III. The appellant (applicant) lodged an appeal against this decision and, in particular requested reimbursement of the appeal fee.

IV. In the communication dated 1 March 1996, the board of appeal expressed the opinion that claim 1 of the main request submitted with the statement of grounds of appeal, which was identical with claim 1 having formed the basis of the decision under appeal, and claim 1 of the auxiliary request submitted with said same statement of grounds, contained amendments which appeared to result in the subject-matter of the application being unduly extended and the claims being unclear, but that a new claim 1, based on the auxiliary request and containing amendments as in the example annexed to the communication, could meet these deficiencies and be allowable having regard to the prior art. Moreover, the appellant's attention was drawn to the possibility of organizing oral proceedings, should there be substantial disagreement with respect to the annexed text.

V. With letter dated 29 May 1996, the appellant submitted a new main request and a new auxiliary request, the latter corresponding to the text of claim 1 suggested by the board. This letter contained the statement that, for formal reasons, the request for oral proceedings was maintained (sic!).

VI. In the communication dated 13 August 1996 and annexed to the summons to oral proceedings, the board expressed the opinion that claim 1 of the main request appeared to lack clarity but that, as already stated, the auxiliary request seemed to be allowable.

VII. With letter dated 14 October 1996, the appellant filed the text of claim 1 of a new main request and a document consisting of pages i to xx and 7 to 12 of a PhD-thesis of Dr.B.J.Beers, showing on page iv the copyright date 1995 for explaining better the terms used in the invention and withdrew the request for oral proceedings. Claim 1 of the main request is the only independent claim of the set of 5 claims, and reads as follows:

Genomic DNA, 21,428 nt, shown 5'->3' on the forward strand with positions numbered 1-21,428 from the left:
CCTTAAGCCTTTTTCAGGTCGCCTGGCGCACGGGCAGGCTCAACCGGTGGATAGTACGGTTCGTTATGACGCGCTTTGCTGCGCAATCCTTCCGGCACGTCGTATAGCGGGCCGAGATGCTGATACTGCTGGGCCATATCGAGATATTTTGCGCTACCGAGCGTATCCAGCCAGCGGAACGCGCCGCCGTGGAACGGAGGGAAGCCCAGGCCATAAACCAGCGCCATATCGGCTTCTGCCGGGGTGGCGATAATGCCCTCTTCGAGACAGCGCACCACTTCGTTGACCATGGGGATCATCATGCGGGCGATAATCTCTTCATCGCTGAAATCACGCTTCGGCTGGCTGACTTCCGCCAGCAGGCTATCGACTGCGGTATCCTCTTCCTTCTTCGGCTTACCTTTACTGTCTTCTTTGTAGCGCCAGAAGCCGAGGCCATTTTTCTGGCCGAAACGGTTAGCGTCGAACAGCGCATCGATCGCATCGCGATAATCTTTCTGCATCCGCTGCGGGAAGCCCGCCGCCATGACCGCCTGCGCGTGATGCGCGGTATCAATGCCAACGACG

"1. A method for the compilation of digital databases of detailed three-dimensional topographic data for surveying purposes, which data consists of coordinates of points, including two or more basic points of which the coordinates are known, in the terrain and corresponding topographic point codes, line codes and plane codes, comprising the following steps:

- making either photographically or electronically panoramic recordings from the surroundings of at least three successive station positions which do not have to be known in coordinates, the recordings containing the entire horizon from the zenith to at least 110 degrees (120 gon)far under the horizon, so that the sequence of at least three associated recordings is obtained; and

- subsequently comparing the determining spatial directions in comparison to the local horizontal plane, starting from the station position towards each point in the terrain to be defined in coordinates, wherein use is made of measurement means and calculation means for the determination of the points to be defined in coordinates, wherein two successive recordings are measured at substantially the same time by the measuring means, the mutual distance of successive station positions being such that each point in the terrain to be measured and defined occurs in two various successive recordings."

VIII. The appellant requested that the decision under appeal be set aside and a patent be granted on the basis of, in particular, the main request consisting of:

Description: Pages 1 to 5 (until line 30) filed with applicant's letter of 8 October 1992, whereby pages 3 to 5 are renumbered 2A, 2B and 2C according to appellant's request dated 14 October 1996, Pages 3 (lines 29 to 39) and 4 to 17 as originally filed, Amendments on page 7 according to applicant's letter of 8 October 1992;

Claims: No. I.1 filed appellant's letter of 14 October 1996; No. 2 to 5 filed with applicant's letter of 8 October 1992;